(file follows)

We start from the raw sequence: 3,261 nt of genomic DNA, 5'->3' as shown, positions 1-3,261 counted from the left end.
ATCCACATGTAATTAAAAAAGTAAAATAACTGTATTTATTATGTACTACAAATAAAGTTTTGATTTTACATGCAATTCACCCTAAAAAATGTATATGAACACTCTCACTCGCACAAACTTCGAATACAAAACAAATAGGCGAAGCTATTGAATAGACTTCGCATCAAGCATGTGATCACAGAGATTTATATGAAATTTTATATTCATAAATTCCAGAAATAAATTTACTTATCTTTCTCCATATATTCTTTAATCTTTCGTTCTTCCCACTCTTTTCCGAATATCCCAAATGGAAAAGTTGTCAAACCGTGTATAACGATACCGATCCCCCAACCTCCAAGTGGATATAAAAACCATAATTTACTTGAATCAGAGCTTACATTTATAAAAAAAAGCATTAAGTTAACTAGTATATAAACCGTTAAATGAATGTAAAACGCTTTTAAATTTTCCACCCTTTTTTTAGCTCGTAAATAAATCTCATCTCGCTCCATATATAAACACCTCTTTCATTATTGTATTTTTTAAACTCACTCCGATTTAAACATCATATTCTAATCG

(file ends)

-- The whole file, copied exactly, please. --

We start from the raw sequence: 3,261 nt of genomic DNA, 5'->3' as shown, positions 1-3,261 counted from the left end.
ATCCACATGTAATTAAAAAAGTAAAATAACTGTATTTATTATGTACTACAAATAAAGTTTTGATTTTACATGCAATTCACCCTAAAAAATGTATATGAACACTCTCACTCGCACAAACTTCGAATACAAAACAAATAGGCGAAGCTATTGAATAGACTTCGCATCAAGCATGTGATCACAGAGATTTATATGAAATTTTATATTCATAAATTCCAGAAATAAATTTACTTATCTTTCTCCATATATTCTTTAATCTTTCGTTCTTCCCACTCTTTTCCGAATATCCCAAATGGAAAAGTTGTCAAACCGTGTATAACGATACCGATCCCCCAACCTCCAAGTGGATATAAAAACCATAATTTACTTGAATCAGAGCTTACATTTATAAAAAAAAGCATTAAGTTAACTAGTATATAAACCGTTAAATGAATGTAAAACGCTTTTAAATTTTCCACCCTTTTTTTAGCTCGTAAATAAATCTCATCTCGCTCCATATATAAACACCTCTTTCATTATTGTATTTTTTAAACTCACTCCGATTTAAACATCATATTCTAATCG